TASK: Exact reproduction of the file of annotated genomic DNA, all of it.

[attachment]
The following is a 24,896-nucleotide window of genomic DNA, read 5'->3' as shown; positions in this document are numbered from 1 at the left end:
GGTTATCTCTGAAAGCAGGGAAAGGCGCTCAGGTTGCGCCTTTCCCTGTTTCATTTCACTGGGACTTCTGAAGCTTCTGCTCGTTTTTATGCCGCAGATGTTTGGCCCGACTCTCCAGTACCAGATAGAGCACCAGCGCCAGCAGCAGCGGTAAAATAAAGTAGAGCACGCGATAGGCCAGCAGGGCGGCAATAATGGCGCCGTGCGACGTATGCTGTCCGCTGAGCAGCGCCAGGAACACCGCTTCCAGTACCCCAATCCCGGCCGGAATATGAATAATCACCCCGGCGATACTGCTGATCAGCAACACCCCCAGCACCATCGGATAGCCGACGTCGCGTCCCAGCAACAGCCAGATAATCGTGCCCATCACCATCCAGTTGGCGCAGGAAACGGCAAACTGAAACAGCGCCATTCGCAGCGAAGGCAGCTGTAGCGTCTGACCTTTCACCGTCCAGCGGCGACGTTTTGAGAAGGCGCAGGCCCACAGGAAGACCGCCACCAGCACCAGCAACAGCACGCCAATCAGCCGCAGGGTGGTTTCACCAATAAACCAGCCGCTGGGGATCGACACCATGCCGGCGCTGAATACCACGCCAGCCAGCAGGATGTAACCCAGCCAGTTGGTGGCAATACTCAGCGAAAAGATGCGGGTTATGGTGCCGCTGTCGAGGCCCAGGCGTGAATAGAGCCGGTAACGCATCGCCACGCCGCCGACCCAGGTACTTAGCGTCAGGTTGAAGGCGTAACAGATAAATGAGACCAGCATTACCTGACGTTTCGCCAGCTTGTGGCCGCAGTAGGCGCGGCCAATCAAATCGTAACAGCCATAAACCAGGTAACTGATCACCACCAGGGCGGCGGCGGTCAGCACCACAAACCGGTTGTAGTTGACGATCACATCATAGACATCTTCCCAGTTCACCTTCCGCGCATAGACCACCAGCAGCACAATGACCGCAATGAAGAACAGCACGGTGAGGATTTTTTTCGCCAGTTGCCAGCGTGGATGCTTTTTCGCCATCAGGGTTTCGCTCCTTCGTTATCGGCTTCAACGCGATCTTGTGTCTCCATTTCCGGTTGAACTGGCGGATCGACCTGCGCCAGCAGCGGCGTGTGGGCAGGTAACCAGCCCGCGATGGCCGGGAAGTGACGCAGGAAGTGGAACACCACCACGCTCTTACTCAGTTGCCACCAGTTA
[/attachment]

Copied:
The following is a 24,896-nucleotide window of genomic DNA, read 5'->3' as shown; positions in this document are numbered from 1 at the left end:
GGTTATCTCTGAAAGCAGGGAAAGGCGCTCAGGTTGCGCCTTTCCCTGTTTCATTTCACTGGGACTTCTGAAGCTTCTGCTCGTTTTTATGCCGCAGATGTTTGGCCCGACTCTCCAGTACCAGATAGAGCACCAGCGCCAGCAGCAGCGGTAAAATAAAGTAGAGCACGCGATAGGCCAGCAGGGCGGCAATAATGGCGCCGTGCGACGTATGCTGTCCGCTGAGCAGCGCCAGGAACACCGCTTCCAGTACCCCAATCCCGGCCGGAATATGAATAATCACCCCGGCGATACTGCTGATCAGCAACACCCCCAGCACCATCGGATAGCCGACGTCGCGTCCCAGCAACAGCCAGATAATCGTGCCCATCACCATCCAGTTGGCGCAGGAAACGGCAAACTGAAACAGCGCCATTCGCAGCGAAGGCAGCTGTAGCGTCTGACCTTTCACCGTCCAGCGGCGACGTTTTGAGAAGGCGCAGGCCCACAGGAAGACCGCCACCAGCACCAGCAACAGCACGCCAATCAGCCGCAGGGTGGTTTCACCAATAAACCAGCCGCTGGGGATCGACACCATGCCGGCGCTGAATACCACGCCAGCCAGCAGGATGTAACCCAGCCAGTTGGTGGCAATACTCAGCGAAAAGATGCGGGTTATGGTGCCGCTGTCGAGGCCCAGGCGTGAATAGAGCCGGTAACGCATCGCCACGCCGCCGACCCAGGTACTTAGCGTCAGGTTGAAGGCGTAACAGATAAATGAGACCAGCATTACCTGACGTTTCGCCAGCTTGTGGCCGCAGTAGGCGCGGCCAATCAAATCGTAACAGCCATAAACCAGGTAACTGATCACCACCAGGGCGGCGGCGGTCAGCACCACAAACCGGTTGTAGTTGACGATCACATCATAGACATCTTCCCAGTTCACCTTCCGCGCATAGACCACCAGCAGCACAATGACCGCAATGAAGAACAGCACGGTGAGGATTTTTTTCGCCAGTTGCCAGCGTGGATGCTTTTTCGCCATCAGGGTTTCGCTCCTTCGTTATCGGCTTCAACGCGATCTTGTGTCTCCATTTCCGGTTGAACTGGCGGATCGACCTGCGCCAGCAGCGGCGTGTGGGCAGGTAACCAGCCCGCGATGGCCGGGAAGTGACGCAGGAAGTGGAACACCACCACGCTCTTACTCAGTTGCCACCAGTTA